The Purpose of Multilateralism: A Framework for Democracies in a Geopolitically Competitive World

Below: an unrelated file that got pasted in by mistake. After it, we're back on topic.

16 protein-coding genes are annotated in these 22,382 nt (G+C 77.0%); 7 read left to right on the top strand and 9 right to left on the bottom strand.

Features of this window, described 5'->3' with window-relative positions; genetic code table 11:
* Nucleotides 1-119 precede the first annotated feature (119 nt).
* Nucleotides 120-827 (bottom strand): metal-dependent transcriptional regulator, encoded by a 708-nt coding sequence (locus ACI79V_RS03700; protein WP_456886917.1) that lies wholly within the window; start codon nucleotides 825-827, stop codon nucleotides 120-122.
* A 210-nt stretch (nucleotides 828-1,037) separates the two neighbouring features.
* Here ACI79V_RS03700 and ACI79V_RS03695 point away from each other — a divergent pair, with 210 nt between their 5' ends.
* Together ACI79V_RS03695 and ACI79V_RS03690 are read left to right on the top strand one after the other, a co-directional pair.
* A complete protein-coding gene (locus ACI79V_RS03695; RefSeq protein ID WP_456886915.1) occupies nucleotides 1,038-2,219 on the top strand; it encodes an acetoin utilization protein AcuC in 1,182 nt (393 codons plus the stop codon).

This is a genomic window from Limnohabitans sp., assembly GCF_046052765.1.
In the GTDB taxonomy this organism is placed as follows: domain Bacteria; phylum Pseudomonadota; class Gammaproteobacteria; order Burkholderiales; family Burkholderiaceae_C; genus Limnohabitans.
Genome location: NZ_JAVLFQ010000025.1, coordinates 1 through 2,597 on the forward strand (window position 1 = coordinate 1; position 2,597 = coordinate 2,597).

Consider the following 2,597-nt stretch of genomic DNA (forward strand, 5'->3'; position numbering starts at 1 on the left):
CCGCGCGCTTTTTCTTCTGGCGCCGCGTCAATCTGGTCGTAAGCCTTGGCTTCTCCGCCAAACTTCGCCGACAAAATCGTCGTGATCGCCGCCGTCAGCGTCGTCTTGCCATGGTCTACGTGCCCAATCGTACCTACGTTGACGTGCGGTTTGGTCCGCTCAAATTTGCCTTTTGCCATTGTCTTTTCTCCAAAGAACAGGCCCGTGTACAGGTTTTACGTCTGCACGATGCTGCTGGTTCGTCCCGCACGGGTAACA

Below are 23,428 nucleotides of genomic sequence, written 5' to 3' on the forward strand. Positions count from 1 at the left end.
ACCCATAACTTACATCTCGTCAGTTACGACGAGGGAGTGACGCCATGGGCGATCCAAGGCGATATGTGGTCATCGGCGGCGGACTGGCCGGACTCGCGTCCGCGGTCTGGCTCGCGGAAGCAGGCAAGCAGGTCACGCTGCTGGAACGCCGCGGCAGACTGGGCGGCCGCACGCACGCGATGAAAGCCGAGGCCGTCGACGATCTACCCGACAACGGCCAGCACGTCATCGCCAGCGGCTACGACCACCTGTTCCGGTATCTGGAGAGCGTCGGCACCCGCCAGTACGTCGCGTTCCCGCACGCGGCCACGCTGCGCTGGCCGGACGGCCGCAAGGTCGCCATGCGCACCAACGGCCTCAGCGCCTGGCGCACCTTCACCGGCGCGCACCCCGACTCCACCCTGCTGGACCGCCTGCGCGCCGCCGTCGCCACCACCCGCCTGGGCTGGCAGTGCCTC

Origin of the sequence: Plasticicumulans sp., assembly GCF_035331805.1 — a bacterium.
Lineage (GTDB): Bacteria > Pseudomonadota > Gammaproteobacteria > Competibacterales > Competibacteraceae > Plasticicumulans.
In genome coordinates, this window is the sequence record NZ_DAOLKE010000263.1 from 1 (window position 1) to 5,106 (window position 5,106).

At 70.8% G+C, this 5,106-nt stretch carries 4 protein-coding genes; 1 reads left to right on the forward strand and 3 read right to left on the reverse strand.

Across the globe, multilateralism appears in crisis. Skepticism of the benefits of a multilateral order grounded in underlying liberal principles is manifesting throughout the Western world. The United States, the system’s imperfect cornerstone, scorns a growing number of multilateral institutions and norms each day. Within Europe, Brexit and discord over the European Union’s (EU) future is undercutting the EU as a regional multilateral pillar, alongside the supranational bloc’s capacity as a global actor. Simultaneously, a more assertive China and Russia are seeking to reshape multilateralism, challenging the foundational liberal principles that have guided the post-Cold War multilateral order to which the world has become accustomed. The post-Cold War moment witnessed a tremendous flourishing in multilateral cooperation. Nations employed multilateral architectures with unprecedented success to manage and reduce real shared global problems. Individuals, understandably, are rallying to defend this multilateral order against rising strains. However, multilateralism can only operate in the geopolitical context within which it exists. The unfortunate return of great-power competition, so noticeably dampened during the preceding decades, is eroding the very foundations on which the multilateralism of the post-Cold War era stood. While the United States is currently the most noticeable disruptor, authoritarian countries are actively contesting the underpinnings of the multilateral order. Russia and China increasingly are working to bring multilateral architectures into closer alignment with their own authoritarian norms. Such a transformation is not in the interests of nations around the globe that seek to maintain democratic governance against the growing reach of authoritarian influence.